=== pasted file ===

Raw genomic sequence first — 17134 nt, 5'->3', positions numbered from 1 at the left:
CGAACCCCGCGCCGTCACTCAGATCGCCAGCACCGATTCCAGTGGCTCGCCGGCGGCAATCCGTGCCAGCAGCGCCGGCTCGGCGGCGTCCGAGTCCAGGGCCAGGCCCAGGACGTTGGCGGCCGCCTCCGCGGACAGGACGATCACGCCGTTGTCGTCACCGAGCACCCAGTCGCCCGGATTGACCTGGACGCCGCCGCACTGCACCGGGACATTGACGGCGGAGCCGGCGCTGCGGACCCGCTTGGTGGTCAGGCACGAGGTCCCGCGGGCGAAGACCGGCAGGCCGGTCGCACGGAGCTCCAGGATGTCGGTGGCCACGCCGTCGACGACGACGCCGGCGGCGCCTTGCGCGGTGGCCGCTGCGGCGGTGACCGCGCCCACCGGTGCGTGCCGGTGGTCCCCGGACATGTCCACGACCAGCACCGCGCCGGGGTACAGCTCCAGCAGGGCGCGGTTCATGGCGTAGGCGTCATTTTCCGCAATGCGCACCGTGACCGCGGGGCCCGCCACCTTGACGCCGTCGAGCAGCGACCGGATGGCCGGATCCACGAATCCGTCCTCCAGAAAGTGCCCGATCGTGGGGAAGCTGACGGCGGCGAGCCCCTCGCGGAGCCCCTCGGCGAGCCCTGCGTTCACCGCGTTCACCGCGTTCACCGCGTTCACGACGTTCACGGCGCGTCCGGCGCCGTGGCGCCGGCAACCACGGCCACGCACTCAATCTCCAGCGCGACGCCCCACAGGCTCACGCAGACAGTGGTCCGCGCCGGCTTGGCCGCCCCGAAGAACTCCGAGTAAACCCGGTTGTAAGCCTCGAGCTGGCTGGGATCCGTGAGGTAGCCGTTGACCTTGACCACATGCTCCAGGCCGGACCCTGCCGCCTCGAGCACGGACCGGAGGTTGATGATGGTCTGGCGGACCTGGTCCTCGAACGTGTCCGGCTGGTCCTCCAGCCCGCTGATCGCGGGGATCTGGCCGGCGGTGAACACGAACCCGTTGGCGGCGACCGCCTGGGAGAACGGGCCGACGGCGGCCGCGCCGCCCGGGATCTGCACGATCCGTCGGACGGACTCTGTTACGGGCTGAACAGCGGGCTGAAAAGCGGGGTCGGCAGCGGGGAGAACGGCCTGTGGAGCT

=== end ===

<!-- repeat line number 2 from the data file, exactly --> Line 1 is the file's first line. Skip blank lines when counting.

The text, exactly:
CGAACCCCGCGCCGTCACTCAGATCGCCAGCACCGATTCCAGTGGCTCGCCGGCGGCAATCCGTGCCAGCAGCGCCGGCTCGGCGGCGTCCGAGTCCAGGGCCAGGCCCAGGACGTTGGCGGCCGCCTCCGCGGACAGGACGATCACGCCGTTGTCGTCACCGAGCACCCAGTCGCCCGGATTGACCTGGACGCCGCCGCACTGCACCGGGACATTGACGGCGGAGCCGGCGCTGCGGACCCGCTTGGTGGTCAGGCACGAGGTCCCGCGGGCGAAGACCGGCAGGCCGGTCGCACGGAGCTCCAGGATGTCGGTGGCCACGCCGTCGACGACGACGCCGGCGGCGCCTTGCGCGGTGGCCGCTGCGGCGGTGACCGCGCCCACCGGTGCGTGCCGGTGGTCCCCGGACATGTCCACGACCAGCACCGCGCCGGGGTACAGCTCCAGCAGGGCGCGGTTCATGGCGTAGGCGTCATTTTCCGCAATGCGCACCGTGACCGCGGGGCCCGCCACCTTGACGCCGTCGAGCAGCGACCGGATGGCCGGATCCACGAATCCGTCCTCCAGAAAGTGCCCGATCGTGGGGAAGCTGACGGCGGCGAGCCCCTCGCGGAGCCCCTCGGCGAGCCCTGCGTTCACCGCGTTCACCGCGTTCACCGCGTTCACGACGTTCACGGCGCGTCCGGCGCCGTGGCGCCGGCAACCACGGCCACGCACTCAATCTCCAGCGCGACGCCCCACAGGCTCACGCAGACAGTGGTCCGCGCCGGCTTGGCCGCCCCGAAGAACTCCGAGTAAACCCGGTTGTAAGCCTCGAGCTGGCTGGGATCCGTGAGGTAGCCGTTGACCTTGACCACATGCTCCAGGCCGGACCCTGCCGCCTCGAGCACGGACCGGAGGTTGATGATGGTCTGGCGGACCTGGTCCTCGAACGTGTCCGGCTGGTCCTCCAGCCCGCTGATCGCGGGGATCTGGCCGGCGGTGAACACGAACCCGTTGGCGGCGACCGCCTGGGAGAACGGGCCGACGGCGGCCGCGCCGCCCGGGATCTGCACGATCCGTCGGACGGACTCTGTTACGGGCTGAACAGCGGGCTGAAAAGCGGGGTCGGCAGCGGGGAGAACGGCCTGTGGAGCT